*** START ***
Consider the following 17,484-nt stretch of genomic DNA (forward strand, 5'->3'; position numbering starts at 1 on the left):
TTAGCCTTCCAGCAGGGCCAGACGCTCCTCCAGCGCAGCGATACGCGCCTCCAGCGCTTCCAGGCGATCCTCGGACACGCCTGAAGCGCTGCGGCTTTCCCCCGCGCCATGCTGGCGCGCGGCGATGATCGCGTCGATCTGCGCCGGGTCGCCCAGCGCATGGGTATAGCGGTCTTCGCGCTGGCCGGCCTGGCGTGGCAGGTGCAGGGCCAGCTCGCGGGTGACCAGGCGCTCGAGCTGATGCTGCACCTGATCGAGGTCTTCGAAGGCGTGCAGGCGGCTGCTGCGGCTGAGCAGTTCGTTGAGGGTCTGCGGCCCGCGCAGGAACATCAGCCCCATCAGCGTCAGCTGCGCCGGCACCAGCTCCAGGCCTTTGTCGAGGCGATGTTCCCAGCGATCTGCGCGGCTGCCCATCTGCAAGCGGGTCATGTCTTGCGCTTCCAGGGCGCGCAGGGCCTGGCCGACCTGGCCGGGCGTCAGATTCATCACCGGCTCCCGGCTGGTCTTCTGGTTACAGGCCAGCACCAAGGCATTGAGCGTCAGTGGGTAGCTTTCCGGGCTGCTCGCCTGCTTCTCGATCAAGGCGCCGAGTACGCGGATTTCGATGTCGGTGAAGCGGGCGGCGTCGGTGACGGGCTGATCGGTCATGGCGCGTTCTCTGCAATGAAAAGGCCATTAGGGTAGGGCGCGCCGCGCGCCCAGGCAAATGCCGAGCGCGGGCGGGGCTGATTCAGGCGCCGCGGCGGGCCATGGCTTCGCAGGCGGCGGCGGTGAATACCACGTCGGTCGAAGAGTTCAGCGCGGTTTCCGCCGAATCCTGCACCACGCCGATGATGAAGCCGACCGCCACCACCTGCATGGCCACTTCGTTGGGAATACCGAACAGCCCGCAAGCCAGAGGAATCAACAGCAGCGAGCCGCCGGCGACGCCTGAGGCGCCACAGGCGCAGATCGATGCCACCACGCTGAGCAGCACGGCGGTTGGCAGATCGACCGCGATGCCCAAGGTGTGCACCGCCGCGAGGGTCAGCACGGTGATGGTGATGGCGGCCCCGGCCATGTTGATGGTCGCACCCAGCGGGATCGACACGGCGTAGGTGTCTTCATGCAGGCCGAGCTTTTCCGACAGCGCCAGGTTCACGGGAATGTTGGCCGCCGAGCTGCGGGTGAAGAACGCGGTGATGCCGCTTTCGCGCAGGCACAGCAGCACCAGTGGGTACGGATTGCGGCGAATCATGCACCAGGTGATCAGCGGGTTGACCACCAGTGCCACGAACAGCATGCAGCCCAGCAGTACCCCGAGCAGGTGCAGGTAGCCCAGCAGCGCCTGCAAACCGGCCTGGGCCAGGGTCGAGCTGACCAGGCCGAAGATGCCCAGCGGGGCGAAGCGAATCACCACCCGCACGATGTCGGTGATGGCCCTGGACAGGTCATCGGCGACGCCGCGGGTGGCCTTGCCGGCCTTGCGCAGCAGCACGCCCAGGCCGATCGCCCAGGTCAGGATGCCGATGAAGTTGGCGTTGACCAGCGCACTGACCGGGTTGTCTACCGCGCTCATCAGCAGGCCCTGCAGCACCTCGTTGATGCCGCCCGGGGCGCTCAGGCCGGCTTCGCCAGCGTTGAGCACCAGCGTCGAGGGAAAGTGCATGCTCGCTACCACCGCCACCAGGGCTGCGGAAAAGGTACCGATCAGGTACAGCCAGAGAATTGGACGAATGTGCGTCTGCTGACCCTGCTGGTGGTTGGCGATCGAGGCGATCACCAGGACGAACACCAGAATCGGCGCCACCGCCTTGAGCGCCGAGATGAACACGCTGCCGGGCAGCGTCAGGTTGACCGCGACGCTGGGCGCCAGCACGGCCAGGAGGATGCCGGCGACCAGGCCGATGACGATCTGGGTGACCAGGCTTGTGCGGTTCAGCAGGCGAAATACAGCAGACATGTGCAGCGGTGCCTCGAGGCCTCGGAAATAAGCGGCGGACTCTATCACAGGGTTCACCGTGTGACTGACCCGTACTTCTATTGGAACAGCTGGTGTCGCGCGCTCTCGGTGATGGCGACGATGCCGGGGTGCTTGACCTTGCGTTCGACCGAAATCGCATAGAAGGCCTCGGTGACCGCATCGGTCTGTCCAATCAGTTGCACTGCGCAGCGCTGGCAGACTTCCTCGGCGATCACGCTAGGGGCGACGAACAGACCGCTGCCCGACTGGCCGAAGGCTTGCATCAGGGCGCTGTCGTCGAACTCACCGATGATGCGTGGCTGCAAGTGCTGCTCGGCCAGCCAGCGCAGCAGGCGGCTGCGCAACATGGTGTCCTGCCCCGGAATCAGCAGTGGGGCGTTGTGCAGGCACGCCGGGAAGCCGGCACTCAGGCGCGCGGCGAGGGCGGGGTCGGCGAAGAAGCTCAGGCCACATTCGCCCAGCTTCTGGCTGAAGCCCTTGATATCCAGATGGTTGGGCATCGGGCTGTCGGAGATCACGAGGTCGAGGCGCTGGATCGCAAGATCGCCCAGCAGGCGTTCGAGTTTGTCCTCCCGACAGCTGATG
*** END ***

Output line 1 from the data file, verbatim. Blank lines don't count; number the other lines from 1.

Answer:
Consider the following 17,484-nt stretch of genomic DNA (forward strand, 5'->3'; position numbering starts at 1 on the left):